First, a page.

The Future of Humanity Institute Releases Three Papers on Biorisks

Earlier this month, the Future of Humanity Institute (FHI) released three new papers that assess global catastrophic and existential biosecurity risks and offer a cost-benefit analysis of various approaches to dealing with these risks.

The work – done by Piers Millett, Andrew Snyder-Beattie, Sebastian Farquhar, and Owen Cotton-Barratt – looks at what the greatest risks might be, how cost-effective they are to address, and how funding agencies can approach high-risk research.

In one paper, Human Agency and Global Catastrophic Biorisks, Millett and Snyder-Beattie suggest that “the vast majority of global catastrophic biological risk (GCBR) comes from human agency rather than natural resources.” This risk could grow as future technologies allow us to further manipulate our environment and biology. The authors list many of today’s known biological risks but they also highlight how unknown risks in the future could easily arise as technology advances. They call for a GCBR community that will provide “a space for overlapping interests between the health security communities and the global catastrophic risk communities.”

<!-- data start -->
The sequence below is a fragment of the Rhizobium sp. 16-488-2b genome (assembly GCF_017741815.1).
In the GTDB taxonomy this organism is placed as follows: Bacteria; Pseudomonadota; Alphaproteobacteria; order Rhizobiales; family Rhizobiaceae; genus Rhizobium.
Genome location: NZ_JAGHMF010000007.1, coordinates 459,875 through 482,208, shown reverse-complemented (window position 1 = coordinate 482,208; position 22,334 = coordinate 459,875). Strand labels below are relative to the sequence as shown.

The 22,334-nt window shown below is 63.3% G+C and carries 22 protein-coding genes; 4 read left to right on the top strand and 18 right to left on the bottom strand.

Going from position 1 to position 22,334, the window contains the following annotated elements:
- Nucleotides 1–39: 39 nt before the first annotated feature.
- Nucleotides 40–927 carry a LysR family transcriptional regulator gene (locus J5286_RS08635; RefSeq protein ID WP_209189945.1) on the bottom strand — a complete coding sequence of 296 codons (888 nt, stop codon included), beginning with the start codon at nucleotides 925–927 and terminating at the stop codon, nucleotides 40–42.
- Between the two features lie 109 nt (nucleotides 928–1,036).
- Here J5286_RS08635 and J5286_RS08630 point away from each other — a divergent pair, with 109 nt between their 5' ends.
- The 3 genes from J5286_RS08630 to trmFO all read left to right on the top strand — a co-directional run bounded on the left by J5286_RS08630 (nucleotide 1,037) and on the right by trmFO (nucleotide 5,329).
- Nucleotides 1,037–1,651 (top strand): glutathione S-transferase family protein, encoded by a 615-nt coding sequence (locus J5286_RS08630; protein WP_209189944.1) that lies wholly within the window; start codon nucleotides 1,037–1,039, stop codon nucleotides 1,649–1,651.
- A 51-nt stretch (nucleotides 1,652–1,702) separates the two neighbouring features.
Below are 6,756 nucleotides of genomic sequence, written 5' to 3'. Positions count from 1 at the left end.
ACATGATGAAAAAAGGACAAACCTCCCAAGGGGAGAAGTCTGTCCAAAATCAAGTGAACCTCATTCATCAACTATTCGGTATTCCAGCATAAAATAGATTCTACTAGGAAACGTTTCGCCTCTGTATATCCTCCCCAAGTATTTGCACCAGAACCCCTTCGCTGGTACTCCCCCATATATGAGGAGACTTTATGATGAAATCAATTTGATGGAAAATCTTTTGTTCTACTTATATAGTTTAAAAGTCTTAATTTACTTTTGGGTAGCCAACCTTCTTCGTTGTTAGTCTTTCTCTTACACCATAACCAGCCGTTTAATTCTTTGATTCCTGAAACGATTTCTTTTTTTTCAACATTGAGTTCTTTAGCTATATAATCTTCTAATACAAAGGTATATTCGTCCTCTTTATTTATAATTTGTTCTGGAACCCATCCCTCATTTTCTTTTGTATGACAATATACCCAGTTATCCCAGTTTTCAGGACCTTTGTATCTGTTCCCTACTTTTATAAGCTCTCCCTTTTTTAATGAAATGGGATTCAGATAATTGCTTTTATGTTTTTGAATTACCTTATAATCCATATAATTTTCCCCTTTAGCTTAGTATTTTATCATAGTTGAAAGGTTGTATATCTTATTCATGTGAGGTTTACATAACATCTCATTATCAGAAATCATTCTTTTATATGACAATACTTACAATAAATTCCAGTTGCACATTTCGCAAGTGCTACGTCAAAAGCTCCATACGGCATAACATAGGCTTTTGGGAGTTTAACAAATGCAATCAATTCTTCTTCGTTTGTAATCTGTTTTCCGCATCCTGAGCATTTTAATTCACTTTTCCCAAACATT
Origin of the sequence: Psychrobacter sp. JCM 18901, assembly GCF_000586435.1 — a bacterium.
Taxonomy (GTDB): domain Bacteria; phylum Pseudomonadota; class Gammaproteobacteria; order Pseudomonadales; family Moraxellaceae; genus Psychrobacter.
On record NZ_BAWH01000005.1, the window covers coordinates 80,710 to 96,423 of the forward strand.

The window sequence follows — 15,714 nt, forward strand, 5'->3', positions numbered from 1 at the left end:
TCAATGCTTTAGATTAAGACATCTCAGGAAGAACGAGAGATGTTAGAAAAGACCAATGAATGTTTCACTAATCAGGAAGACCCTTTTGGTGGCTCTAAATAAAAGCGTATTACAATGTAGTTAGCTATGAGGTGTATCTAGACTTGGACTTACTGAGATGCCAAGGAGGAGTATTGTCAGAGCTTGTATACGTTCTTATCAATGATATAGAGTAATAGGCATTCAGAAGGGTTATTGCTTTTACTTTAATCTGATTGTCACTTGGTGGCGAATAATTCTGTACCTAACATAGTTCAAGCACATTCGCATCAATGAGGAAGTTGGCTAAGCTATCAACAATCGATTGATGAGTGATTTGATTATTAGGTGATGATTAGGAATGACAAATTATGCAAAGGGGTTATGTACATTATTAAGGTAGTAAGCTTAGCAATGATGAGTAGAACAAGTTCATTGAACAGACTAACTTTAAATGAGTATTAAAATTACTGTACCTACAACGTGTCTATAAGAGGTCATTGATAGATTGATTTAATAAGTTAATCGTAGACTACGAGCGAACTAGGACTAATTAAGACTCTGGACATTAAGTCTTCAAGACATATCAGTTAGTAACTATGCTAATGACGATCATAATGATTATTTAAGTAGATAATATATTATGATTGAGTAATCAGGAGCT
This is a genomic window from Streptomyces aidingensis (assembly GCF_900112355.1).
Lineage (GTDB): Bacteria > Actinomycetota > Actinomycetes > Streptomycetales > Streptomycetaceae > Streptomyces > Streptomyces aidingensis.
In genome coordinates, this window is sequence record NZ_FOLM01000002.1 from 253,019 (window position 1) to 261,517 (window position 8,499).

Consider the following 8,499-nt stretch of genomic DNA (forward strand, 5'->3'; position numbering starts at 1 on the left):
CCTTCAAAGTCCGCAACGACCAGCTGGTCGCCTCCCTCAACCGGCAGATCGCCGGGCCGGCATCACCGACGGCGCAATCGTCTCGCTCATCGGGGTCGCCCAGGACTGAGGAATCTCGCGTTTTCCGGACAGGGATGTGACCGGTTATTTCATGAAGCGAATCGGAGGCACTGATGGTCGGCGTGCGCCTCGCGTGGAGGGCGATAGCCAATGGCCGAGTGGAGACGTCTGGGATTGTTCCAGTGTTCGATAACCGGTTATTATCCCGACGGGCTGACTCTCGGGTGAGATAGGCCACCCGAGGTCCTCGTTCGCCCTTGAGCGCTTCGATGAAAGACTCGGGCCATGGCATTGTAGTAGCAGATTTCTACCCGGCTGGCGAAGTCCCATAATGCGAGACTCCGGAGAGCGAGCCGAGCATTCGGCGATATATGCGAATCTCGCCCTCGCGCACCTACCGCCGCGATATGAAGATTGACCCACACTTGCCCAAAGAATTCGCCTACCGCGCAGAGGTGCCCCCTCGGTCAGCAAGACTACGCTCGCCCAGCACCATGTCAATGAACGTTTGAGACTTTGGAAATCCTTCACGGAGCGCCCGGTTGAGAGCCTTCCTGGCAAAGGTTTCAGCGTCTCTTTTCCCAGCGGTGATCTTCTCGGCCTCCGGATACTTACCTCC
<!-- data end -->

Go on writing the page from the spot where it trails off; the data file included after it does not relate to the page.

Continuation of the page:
Millett and Snyder-Beattie also authored the paper, Existential Risk and Cost-Effective Biosecurity. This paper looks at the existential threat of future bioweapons to assess whether the risks are high enough to justify investing in threat-mitigation efforts. They consider a spectrum of biosecurity risks, including biocrimes, bioterrorism, and biowarfare, and they look at three models to estimate the risk of extinction from these weapons. As they state in their conclusion: “Although the probability of human extinction from bioweapons may be extremely low, the expected value of reducing the risk (even by a small amount) is still very large, since such risks jeopardize the existence of all future human lives.”

The third paper is Pricing Externalities to Balance Public Risks and Benefits of Research, by Farquhar, Cotton-Barratt, and Snyder-Beattie. Here they consider how scientific funders should “evaluate research with public health risks.” The work was inspired by the controversy surrounding the “gain-of-function” experiments performed on the H5N1 flu virus. The authors propose an approach that translates an estimate of the risk into a financial price, which “can then be included in the cost of the research.” They conclude with the argument that the “approaches discussed would work by aligning the incentives for scientists and for funding bodies more closely with those of society as a whole.”